Today’s web continues to mature, a quarter-century of spinning a complex, intricate and seemingly infinite web of information. There is more content online than live stats. 25+ years evolved and around the world, we are interconnected in an unabashed technological collective foray into meta-existences. The ultimate frontier for information, the mazing, digital world. A frontier to the future. But its a jumble of code patchwork and rapture is dawning.

There are challenges in controlling distribution pipelines and economies.

The reward structure is also skewed unfairly. Take the media industry for example, you may post a great post that earns millions of views and y likes, but not see any revenue. Even worse, if you make a video that goes viral and has millions upon millions of views, it could end up costing you thousands of dollars in hosting fees. That doesn’t make much sense, either, does it? Not to mention, your identity is always at risk, most of your apps are trying to surveill you and passive consent of personal details to strangers has normalized. The point is, when we re-write the rules, everything will change.

Soon our content will be liberated from corporate servers, and blockchain-like technology will re-democratize our networks, but how and why the web will change is besides the point. We are having a digital renaissance as we move form the 2D web into the 3D web. And in this renaissance, we refresh, and together decide the future web, here and now by participating.

Anyone can join the conversation conversation, or begin to use WebVR API yourself, as it is available via Chromium, Firefox, Servo, Samsung, Carmel, and Edge. Support and hardware options are limited, and you can regularly compare and at for platform statuses.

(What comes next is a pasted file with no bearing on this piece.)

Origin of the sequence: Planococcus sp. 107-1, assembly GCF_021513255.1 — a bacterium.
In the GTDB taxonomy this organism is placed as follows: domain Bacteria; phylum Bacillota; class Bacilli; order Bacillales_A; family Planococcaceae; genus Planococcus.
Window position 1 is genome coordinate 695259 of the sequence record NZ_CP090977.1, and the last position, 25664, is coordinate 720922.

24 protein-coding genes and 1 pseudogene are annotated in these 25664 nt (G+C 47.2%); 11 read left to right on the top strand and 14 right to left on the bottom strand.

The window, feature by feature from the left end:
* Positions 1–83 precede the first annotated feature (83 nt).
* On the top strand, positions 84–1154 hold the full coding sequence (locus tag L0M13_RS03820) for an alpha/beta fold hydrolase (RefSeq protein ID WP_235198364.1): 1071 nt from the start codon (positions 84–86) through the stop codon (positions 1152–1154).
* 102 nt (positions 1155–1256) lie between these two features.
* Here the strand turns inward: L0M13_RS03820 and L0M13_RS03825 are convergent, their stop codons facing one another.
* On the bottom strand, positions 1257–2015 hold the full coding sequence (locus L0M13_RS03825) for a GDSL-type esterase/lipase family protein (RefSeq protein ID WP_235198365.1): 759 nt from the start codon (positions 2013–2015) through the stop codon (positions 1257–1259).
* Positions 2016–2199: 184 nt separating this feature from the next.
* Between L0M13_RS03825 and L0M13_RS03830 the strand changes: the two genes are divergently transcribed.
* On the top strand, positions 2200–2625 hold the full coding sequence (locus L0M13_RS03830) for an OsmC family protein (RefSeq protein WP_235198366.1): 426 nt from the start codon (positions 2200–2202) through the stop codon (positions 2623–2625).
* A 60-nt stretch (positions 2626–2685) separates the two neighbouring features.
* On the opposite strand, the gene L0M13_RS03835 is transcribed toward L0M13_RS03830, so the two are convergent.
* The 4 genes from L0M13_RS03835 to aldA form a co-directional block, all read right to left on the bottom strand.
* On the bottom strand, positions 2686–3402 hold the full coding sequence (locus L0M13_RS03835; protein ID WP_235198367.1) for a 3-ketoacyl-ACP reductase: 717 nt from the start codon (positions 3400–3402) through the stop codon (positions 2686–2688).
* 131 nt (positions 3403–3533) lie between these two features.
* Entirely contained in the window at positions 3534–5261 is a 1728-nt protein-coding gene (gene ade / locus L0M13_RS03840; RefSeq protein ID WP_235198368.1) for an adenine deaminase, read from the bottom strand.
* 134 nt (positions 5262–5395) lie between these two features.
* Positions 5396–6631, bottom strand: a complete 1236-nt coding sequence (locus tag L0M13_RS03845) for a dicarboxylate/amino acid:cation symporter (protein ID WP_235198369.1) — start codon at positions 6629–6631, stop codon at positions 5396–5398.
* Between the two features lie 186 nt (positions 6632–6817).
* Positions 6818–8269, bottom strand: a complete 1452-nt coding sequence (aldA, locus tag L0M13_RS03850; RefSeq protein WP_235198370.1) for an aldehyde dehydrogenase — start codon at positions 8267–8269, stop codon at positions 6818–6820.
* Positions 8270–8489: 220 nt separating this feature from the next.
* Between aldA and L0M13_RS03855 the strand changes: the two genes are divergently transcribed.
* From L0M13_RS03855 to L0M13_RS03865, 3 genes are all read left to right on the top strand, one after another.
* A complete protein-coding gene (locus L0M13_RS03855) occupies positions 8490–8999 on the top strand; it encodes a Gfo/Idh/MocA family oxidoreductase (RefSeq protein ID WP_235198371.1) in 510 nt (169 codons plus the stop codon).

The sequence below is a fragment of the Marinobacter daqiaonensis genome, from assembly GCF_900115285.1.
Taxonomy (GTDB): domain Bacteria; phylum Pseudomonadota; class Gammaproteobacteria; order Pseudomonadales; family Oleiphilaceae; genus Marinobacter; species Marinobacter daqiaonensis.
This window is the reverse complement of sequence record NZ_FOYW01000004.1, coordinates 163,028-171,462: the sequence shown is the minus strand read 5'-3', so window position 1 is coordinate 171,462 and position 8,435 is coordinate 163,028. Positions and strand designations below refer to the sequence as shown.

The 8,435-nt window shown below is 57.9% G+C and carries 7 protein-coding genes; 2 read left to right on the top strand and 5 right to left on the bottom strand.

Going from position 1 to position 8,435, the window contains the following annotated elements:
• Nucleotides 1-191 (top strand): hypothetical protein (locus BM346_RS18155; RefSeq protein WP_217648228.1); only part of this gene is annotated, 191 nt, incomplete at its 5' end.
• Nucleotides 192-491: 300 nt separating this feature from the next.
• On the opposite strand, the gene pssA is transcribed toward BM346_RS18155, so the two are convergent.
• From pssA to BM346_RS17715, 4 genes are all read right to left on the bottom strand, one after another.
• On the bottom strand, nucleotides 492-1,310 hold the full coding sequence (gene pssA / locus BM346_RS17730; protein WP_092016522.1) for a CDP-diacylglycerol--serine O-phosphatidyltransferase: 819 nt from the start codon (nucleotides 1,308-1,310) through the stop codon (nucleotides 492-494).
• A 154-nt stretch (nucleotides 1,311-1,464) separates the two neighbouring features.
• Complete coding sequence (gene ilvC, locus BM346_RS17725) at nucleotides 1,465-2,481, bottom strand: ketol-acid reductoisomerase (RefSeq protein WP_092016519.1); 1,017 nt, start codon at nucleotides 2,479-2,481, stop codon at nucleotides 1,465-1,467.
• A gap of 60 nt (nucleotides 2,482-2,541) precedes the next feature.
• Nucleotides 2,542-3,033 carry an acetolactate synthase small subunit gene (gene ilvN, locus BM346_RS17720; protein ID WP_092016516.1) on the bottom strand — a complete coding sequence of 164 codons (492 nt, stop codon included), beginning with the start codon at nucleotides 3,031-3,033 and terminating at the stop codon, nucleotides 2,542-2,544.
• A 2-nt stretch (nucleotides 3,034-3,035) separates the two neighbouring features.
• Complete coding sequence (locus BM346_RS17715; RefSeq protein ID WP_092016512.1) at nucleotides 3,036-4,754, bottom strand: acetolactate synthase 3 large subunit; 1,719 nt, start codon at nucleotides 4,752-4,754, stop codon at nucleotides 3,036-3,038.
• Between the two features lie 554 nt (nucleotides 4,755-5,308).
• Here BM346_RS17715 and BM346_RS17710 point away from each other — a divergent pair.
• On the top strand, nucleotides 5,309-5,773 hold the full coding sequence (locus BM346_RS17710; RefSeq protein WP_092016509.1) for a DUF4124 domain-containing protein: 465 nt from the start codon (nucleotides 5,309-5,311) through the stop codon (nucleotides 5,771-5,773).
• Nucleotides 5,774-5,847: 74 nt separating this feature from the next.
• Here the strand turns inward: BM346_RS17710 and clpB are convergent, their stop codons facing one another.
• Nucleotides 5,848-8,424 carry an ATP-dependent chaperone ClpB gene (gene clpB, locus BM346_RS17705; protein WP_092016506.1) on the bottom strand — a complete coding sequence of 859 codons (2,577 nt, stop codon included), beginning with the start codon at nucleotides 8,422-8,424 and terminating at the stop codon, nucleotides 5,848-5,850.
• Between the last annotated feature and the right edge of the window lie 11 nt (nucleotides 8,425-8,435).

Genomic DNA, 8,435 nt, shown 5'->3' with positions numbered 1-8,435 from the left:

As noted by Chromium put it back in December, the objective here is to enable VR developers to broadly reach users across varying headsets with a single application. This is accomplished by providing access to the input and output capabilities as well as user’s position and orientation. Ultimately, this allows web apps to render a stereoscopic and three-geometric-dimension display.




Now, with all these, it is important to point out that VR-web-browsing is not the only answer to our future. Today, the most progressive web applications have you download a native app and/or use the browser by using an open source library, like electron. Local native apps we purchase through stores like Play, Steam, Oculus Home, et cetera allow for greater control over quality/distribution. They also unify regulation and have monetary benefits to the creators (sometimes). For packaged chunks of content, like a game, a movie or a software, it makes a lot of sense. But then again, how many if us are subscribed to streaming services and rent virtual space or services. Netflix, Adobe, Dropbox. Both markets will continue to exist in both the old and the new web.

Now is our chance to revamp the layout, we’ve a blueprint for our new information-ecosystem. Additionally, we must design new user interfaces (ui) and user experiences (ux), that builds for deep neuro connectivity in ways never before used with digital display. And, improve upon past mistakes.

With the foundation of a metaverse being laid the lines blur, and the meaning of “existence” rifts, we can only sit back and wonder what the world will look like for the next generations. How much of life will we live in virtual space, interacting with computer graphics, and artificially intelligent bots? Stimulating our senses with synthetic manmade creations. Is tech a drug? That’s another topic entirely. How much time to you spend online now – or with your phone? Today’s achievements in 3D media, are a large step forward for man, and a giant leap forward for machines.